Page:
In last weeks blog I demonstrated how you can customize the Crosshairs and Cursors in DraftSight, along with the Command Window. In today’s blog, I’m going to show you how to customize commands to suit your own needs.
I’ve said it here before, I’m pretty old-school when it comes to CAD. I like to use the Command Window to enter most of my commands. It’s how I started many years ago mainly because Microsoft Windows wasn’t around, which meant we didn’t have toolbars! Over the years, I just never changed.
So, where do we start? Well, you will be glad to know that customization is nice and easy. First we need to go to Options, then User Preferences, and finally Aliases. You’ll see a list of Aliases appear on screen.
I like to use ‘Two Fingered Commands’. That means each command I enter uses a maximum of two characters. So, for example, the command Zoom Fit, is shortened to ZE. For Zoom Dymanic, I use ZD and for Parallel, I use the alias OF. There are many more all embedded in my head from years of use, but I’ll just stick to those three for now!
To make the Alias, scroll down until you find the Command. Scroll until you find the Zoom Fit command, double click on the Alias and change it to suit your needs. In my case, I’ll change it to ZE.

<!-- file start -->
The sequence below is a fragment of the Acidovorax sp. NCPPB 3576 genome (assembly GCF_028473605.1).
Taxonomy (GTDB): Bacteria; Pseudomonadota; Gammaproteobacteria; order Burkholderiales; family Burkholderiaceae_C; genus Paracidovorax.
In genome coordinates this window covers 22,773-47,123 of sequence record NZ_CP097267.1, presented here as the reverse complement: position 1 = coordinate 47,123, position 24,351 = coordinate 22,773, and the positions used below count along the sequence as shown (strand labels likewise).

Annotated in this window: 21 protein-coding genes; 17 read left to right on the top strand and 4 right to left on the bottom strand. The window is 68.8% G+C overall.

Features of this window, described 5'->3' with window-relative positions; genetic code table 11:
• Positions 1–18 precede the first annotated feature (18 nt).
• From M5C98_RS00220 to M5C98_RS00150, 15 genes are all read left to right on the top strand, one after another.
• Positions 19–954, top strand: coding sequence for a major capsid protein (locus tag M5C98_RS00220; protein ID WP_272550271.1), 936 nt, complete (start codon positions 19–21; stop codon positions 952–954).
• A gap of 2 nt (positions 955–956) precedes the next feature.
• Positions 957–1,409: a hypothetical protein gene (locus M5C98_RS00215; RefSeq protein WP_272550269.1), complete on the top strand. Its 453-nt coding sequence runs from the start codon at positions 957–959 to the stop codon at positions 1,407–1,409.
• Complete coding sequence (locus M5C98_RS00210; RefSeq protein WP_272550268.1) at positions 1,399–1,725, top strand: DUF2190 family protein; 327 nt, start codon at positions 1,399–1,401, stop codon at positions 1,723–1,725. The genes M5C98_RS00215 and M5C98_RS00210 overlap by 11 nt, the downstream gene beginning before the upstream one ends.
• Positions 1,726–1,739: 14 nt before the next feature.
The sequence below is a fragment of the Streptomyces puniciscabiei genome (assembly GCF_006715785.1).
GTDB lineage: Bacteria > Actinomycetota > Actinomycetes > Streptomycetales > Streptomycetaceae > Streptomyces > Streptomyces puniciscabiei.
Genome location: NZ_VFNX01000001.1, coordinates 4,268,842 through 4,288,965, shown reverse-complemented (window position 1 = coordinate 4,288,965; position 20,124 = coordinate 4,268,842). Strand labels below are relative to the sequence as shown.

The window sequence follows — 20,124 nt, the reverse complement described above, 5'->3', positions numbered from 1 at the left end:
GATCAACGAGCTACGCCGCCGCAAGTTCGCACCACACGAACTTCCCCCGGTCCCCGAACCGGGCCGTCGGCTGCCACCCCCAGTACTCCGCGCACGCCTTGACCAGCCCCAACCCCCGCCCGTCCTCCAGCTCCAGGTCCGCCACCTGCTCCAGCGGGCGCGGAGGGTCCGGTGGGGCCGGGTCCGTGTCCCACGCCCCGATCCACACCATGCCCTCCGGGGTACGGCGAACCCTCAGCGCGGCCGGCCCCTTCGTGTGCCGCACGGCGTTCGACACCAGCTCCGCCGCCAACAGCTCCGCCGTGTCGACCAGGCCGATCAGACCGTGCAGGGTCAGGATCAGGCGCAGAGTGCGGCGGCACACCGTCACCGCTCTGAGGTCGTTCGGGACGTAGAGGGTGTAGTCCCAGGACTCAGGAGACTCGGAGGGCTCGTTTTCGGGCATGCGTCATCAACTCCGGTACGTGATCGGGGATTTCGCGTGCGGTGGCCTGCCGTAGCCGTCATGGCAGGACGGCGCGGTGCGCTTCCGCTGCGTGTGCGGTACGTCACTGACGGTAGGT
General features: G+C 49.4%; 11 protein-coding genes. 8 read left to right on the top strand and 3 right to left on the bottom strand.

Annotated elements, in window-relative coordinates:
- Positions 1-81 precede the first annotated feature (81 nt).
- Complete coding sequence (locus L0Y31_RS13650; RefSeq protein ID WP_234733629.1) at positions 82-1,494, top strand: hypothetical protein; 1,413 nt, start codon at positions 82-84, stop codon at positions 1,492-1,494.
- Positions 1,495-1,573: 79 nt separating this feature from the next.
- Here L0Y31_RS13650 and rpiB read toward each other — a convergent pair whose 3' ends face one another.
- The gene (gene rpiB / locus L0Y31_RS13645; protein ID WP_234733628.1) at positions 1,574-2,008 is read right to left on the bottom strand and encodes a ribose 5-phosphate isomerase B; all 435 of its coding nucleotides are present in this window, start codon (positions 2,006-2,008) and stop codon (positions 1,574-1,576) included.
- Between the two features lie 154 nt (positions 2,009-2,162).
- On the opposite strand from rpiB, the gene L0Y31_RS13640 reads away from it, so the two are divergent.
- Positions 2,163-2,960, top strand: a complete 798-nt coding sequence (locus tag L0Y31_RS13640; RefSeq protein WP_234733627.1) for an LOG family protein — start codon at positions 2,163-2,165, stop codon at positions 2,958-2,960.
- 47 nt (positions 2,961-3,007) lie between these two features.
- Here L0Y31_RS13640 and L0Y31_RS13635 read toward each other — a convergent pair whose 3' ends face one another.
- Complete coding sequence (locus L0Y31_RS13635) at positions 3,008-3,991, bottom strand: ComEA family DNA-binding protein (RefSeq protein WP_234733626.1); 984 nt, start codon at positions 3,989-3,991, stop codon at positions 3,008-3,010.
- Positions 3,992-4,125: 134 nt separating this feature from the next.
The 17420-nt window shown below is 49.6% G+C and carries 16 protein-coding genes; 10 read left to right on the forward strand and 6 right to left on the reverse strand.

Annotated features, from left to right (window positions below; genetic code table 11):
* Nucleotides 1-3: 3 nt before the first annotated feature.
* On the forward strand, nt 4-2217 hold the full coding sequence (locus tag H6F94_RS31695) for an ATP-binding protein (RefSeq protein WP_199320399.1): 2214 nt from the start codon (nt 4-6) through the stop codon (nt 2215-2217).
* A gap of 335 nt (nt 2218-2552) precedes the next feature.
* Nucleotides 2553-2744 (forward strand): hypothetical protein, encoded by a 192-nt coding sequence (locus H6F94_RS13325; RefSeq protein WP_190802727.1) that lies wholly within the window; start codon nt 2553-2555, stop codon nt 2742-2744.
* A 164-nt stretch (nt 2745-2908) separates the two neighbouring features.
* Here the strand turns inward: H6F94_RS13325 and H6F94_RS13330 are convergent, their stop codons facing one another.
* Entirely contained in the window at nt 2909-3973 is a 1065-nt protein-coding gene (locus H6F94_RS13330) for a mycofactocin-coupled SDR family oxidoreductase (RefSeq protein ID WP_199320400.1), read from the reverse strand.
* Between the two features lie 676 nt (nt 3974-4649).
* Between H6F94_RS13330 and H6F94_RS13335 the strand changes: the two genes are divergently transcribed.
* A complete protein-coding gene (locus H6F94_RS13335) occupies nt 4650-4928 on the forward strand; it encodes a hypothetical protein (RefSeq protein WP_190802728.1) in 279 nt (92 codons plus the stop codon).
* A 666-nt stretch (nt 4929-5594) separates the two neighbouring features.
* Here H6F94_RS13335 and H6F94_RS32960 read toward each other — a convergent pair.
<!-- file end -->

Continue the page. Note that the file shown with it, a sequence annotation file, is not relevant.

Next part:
Once you are happy, click on Apply and then Close. That is how to simply and easily customize your commands in DraftSight. Note that if you accidentally give two Commands the same Alias, then neither of them will work.
If you would like to create a new Alias rather than change an existing one (this leaves the default aliases in place), you can click on New and then enter the name of the Command and it’s Alias.
Once you have configured your Alias to suit your needs, you can copy it to other DraftSight workstations. To do this, click on Export and then select where you would like to save your file. I’ve selected a network folder accessible by all workstations.
To import the custom Alias onto another DraftSight workstation, we go to Options, then User Preferences and finally Aliases and select Import. Then we head to the network share, select the file, and click Open. The updated Alias definitions will then be imported.
That is how to configure DraftSight and use Aliases for your favorite commands. As I said at the start, it’s nice and easy – you don’t even have to stick to just characters.
In a future blog, I’ll talk about using LISP to customize other commands, so stay tuned for that!
Learn more about DraftSight here.